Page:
If you do not feel comfortable talking to your current GP, ask friends or family if they can recommend a more suitable GP. We are all different, as are all doctors and feeling comfortable with someone might require a number of doctor visits.

Wagga GP After Hours Service

The Wagga GP After Hours Service operates outside normal surgery hours for urgent medical treatment. The service operates a clinic on evenings, weekends, and public holidays with a GP on-call for urgent home visits.

Clinic Hours of Operation

Monday – Friday: 7.00pm – 9.00pm

Saturday: 6.00pm – 9.00pm

Sundays and Public Holidays: 9.00am – 1.00pm and 5.00pm – 9.00pm

Christmas Day: 5.00pm – 7.00pm

On-call General Practitioner Hours

Monday –Friday: 6.00pm until 8.30am the next day

Saturday: 12.00 noon – 8.30am on Sunday

Sunday: 8.30am – 8.30am on Monday

Public Holidays: As per Sunday

To book a clinic appointment or to speak to the on call General Practitioner, please phone 02 6931 0900.


This is an emergency hotline service to contact Police, Fire or Ambulance. Use this number if you are in a life-threatening or urgent situation.
ACCESSLINE ph. 1800 800 944
This is a 24 hour/7 day a week phone service for urgent advice on mental health, drug and alcohol and sexual assault problems.
LIFELINE ph. 131 114
This is a 24 hour/7 day a week crisis support, suicide prevention and mental health service.
Ring this number in emergency if someone appears to have taken poison. They can give immediate advice about what to do.
Wagga Wagga Base Hospital EMERGENCY DEPARTMENT ph. 6938 6666
24 hours/7 days a week Emergency Department.
This service provides crisis counselling to people at risk of suicide, carers for someone who is suicidal and those bereaved by suicide, 24 hours per day 7 days a week across Australia.
This is a community based group that runs a 24 hours/7 days a week confidential phone counselling service.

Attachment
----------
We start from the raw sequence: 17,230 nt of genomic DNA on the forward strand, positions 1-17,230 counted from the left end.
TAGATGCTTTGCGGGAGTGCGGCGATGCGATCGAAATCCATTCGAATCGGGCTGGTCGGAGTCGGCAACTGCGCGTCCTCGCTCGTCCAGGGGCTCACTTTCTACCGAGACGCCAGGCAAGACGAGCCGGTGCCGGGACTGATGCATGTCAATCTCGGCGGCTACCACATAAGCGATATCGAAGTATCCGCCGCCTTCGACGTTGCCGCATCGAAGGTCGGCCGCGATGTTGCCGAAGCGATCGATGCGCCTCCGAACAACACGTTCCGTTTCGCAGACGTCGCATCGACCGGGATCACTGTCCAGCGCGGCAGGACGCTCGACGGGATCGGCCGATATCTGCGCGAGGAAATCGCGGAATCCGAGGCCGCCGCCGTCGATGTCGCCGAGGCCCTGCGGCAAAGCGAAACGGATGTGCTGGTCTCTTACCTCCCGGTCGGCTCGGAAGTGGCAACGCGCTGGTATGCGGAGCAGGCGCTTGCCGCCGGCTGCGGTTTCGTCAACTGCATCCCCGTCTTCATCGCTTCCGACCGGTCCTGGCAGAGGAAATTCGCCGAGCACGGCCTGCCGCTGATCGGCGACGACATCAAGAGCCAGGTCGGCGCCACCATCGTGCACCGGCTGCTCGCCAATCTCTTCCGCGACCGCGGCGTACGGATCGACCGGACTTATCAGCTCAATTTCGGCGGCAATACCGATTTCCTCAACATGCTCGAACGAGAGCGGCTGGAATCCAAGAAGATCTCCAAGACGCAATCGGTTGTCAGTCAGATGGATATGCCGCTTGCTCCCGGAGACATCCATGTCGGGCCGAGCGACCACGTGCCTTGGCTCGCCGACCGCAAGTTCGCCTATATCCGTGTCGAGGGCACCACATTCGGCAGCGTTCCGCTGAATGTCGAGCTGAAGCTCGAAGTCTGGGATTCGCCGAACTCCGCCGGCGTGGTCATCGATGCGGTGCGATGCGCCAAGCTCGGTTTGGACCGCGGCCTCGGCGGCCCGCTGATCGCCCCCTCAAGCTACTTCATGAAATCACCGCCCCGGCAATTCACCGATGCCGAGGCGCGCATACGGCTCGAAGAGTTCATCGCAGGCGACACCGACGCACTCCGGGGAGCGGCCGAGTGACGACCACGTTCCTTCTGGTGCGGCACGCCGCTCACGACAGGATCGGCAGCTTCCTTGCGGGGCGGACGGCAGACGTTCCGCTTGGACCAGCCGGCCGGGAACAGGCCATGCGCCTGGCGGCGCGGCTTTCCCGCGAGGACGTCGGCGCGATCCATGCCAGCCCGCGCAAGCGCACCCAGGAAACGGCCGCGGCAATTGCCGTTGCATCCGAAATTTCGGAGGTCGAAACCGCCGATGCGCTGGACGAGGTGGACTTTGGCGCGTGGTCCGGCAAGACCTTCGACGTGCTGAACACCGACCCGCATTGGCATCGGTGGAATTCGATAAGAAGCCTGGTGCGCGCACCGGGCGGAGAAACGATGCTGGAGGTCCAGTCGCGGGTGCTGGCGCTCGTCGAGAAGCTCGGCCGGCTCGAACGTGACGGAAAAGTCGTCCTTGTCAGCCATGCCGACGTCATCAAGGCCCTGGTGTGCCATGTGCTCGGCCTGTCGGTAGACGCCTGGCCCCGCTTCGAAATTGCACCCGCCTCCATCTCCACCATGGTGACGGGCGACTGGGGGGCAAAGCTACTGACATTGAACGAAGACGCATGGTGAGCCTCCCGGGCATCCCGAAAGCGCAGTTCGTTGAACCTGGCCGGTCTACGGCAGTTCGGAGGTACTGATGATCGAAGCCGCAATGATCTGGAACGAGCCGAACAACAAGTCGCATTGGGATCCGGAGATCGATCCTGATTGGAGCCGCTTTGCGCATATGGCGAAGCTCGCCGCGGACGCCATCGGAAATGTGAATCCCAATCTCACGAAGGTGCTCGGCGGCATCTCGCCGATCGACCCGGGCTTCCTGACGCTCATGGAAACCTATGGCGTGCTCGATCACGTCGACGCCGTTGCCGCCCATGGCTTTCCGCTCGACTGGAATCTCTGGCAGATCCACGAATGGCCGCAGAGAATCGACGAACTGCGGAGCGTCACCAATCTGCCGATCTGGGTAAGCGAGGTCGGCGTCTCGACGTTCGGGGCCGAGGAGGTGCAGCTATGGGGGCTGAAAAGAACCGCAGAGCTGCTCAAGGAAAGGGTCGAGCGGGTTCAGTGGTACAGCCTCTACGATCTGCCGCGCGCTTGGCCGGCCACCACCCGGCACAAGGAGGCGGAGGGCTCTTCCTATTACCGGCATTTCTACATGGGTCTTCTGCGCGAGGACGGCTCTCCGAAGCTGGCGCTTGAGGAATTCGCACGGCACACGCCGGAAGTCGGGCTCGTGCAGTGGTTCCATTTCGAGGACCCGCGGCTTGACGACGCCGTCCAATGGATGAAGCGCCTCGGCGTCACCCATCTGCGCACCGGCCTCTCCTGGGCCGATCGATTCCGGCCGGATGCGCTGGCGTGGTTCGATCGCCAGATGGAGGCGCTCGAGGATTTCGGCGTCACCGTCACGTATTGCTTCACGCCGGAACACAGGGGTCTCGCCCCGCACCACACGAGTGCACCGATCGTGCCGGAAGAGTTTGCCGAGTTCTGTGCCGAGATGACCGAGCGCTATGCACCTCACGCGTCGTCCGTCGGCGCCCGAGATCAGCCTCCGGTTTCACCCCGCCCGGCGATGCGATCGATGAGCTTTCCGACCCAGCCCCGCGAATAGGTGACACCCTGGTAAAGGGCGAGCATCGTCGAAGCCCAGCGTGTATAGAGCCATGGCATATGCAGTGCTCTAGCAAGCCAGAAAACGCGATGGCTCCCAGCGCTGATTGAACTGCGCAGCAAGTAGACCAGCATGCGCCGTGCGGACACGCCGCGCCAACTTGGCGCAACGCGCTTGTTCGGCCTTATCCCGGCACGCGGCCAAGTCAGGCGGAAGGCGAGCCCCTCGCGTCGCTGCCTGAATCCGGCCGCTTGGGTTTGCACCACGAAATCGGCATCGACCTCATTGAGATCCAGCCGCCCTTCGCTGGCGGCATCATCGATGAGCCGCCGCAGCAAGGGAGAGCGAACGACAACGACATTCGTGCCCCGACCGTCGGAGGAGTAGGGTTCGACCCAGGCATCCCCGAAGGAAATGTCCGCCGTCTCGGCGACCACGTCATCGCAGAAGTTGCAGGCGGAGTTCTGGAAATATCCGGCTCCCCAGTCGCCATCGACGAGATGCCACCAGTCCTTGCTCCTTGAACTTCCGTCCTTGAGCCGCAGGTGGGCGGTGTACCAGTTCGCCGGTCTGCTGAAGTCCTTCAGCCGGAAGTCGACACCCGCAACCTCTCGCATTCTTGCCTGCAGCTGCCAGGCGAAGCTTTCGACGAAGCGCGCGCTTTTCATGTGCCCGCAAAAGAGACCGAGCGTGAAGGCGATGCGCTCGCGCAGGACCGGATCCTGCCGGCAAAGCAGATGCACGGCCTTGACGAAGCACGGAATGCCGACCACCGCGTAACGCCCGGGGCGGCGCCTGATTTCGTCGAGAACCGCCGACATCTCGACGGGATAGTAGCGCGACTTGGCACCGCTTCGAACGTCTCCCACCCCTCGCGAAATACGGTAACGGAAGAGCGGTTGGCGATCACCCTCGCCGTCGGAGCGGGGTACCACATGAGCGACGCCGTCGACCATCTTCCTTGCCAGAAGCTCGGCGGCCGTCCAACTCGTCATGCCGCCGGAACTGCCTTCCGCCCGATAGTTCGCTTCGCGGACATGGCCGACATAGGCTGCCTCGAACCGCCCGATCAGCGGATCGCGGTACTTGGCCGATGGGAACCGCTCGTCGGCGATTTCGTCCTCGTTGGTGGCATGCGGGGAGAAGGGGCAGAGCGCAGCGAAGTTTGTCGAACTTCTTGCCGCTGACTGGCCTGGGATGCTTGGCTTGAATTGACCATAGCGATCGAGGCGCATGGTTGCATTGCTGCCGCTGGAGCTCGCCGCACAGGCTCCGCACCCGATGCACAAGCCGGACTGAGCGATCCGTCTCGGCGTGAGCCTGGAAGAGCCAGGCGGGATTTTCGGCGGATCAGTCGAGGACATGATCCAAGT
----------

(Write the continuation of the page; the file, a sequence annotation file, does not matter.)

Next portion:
MENSLINE AUSTRALIA ph. 1300 789 978
This is a 24 hour/7 day a week service, especially for men. It offers support for dealing with relationship problems in a practical way.
This is a referal service for advice and information about pregnancy, birth and the baby’s first 12 months.
KIDS HELPLINE ph. 1800 55 1800
This is a confidential counselling service for children and young people aged between 5 and 25 years.
Located in O’Reilly Street, next to the Myer car park, people can drop in or contact the Service via Accessline.
This is a 24/7 counselling service and a referral service which can refer you to a network of agencies and individuals for support. They all work together to improve the mental health and wellbeing of farming people and farming communities.
Ring for referals to a range of services including community mental health, crisis intervention and treatment services, as well as accommodation, practical care, law and justice, and much more.

Are you feeling blue?

 Mental Health is as important as physical health. In these difficult times, lots of people are experiencing problems and are struggling with their mental health. Some of us are silently experiencing the weight of Depression.

Like the attainment of good physical health, we need to inspire our community to maintain greater mental health and well being.

Your Riverina Bluebell Mental Health Guide has been developed to assist people to take the first step to receive help, either for themselves, a friend or a loved one.

We encourage you to read this Guide, show it to a friend or perhaps help someone take that first step. Above all, remind them there is a wonderful life out there after depression.

You can download your own copy of the Riverina Local Mental Health & Wellbeing GuideDownload here PDF | 435kb